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Italian Culture Centre executive director Mauro Vescera says the festival will bridge the gap between Italy’s history and its modern culture. John Turturro’s Passione, shown here, is one of the films on the playbill.
Italian Culture Centre executive director Mauro Vescera says the festival will bridge the gap between Italy’s history and its modern culture. John Turturro’s Passione, shown here, is one of the films on the playbill.

Jennifer van evra

Hot Ticket: Vancouver’s Italian Film Festival Add to ...

Vancouver is home to more than 75,000 Italian-Canadians – among them Whitecaps FC president Bob Lenarduzzi, Canucks owners the Aquilinis, goalie Roberto Luongo, labour leader Ken Georgetti and restaurateur Umberto Menghi – and a stroll along Commercial Drive still boasts plenty of Italian flavour.

But even though Vancouver has long been an international hotbed of film, and a West Coast hub for Italian culture, it has never had its own Italian Film Festival – until this week.

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“Italian food, design, fashion and art is very popular, and we felt that there was a gap,” says Italian Culture Centre executive director Mauro Vescera, who grew up in an Italian family outside Vancouver. “We felt it was important to let people know about Italian film – and not just La Dolce Vita or Sophia Loren, but contemporary Italian film too.”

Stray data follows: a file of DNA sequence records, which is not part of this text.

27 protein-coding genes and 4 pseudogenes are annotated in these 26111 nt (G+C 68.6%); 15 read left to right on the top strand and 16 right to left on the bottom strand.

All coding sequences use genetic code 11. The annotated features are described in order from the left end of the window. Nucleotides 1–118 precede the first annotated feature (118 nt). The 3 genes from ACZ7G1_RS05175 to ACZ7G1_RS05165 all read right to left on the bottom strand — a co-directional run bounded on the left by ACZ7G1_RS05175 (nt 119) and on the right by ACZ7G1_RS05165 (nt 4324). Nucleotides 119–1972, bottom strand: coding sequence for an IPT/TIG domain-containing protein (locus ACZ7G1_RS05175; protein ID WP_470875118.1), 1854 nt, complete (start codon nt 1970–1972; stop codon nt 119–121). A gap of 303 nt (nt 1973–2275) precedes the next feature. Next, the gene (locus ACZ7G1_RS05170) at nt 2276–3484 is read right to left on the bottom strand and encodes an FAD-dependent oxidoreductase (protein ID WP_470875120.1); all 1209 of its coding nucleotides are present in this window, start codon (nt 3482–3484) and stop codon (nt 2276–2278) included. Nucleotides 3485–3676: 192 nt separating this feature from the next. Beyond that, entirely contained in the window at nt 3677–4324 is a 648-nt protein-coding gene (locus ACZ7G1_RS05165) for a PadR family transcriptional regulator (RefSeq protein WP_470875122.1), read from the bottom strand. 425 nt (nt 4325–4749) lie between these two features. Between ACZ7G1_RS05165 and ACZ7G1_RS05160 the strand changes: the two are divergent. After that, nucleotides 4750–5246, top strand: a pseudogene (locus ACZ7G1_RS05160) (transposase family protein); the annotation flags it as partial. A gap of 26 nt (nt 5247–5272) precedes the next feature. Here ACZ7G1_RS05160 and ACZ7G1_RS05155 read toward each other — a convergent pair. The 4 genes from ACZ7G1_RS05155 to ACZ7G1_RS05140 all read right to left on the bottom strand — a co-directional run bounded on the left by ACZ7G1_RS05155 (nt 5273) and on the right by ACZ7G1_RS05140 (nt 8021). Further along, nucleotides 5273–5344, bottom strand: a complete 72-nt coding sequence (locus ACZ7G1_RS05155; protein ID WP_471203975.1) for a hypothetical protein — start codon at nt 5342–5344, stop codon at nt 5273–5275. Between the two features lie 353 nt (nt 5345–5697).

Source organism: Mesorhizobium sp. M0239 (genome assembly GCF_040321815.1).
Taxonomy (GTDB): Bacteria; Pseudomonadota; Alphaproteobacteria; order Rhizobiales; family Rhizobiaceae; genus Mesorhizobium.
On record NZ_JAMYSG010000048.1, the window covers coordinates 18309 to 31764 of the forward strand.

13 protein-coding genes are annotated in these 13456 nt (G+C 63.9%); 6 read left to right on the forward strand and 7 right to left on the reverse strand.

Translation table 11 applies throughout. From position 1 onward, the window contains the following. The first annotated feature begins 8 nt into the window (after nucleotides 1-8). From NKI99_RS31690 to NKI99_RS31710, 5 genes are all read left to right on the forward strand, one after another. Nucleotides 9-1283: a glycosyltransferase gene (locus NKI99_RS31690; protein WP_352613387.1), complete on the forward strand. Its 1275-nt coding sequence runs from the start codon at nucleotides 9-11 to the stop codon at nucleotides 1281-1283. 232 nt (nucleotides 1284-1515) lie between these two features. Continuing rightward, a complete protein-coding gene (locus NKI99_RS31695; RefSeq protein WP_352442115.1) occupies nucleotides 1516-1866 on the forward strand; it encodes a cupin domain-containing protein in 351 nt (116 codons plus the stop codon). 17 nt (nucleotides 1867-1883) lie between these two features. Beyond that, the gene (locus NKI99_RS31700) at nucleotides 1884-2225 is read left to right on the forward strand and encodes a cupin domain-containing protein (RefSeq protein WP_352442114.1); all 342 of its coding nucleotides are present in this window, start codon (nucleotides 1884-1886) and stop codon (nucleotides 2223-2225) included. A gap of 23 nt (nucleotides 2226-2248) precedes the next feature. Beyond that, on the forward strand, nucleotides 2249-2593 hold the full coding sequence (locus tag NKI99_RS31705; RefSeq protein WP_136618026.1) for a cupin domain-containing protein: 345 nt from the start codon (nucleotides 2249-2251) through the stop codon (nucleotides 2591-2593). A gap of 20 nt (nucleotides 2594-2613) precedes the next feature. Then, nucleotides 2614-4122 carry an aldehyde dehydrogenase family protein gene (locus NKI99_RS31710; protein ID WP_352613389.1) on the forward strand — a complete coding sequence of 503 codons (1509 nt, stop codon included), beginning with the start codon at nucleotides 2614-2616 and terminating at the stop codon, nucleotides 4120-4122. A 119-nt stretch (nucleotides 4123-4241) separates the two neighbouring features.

Made up of five contemporary offerings and five classics from the Mediterranean nation’s remarkable cinema history, the festival includes films from John Turturro’s Neapolitan music documentary Passione to Roberto Rossellini’s spiritual The Flowers of St. Francis, and from Emanuele Crialese’s illegal immigration drama Terraferma to Vittorio De Sica’s Yesterday, Today and Tomorrow, which includes Sophia Loren’s famed striptease – a scene that left a generation of filmgoers breathless.

“There’s always love, there’s always passion. And there are the classic Italian politics where people argue and then finally come to a resolution, and it seems that art always wins in the end. And there is always a handsome man and a strong woman,” says Mr. Vescera, describing some of Italian film’s common threads, with a laugh. “Because even though no Italian will admit it, I think we all know that women actually control Italy.”

The festival will open with Federico Fellini’s politically charged, Oscar-winning coming-of-age tale Amarcord, as well as the Canadian premiere of Federico of the Spirits, a documentary about the legendary Italian filmmaker’s death and the massive public tributes it spurred.

 

 

Jennifer Van Evra

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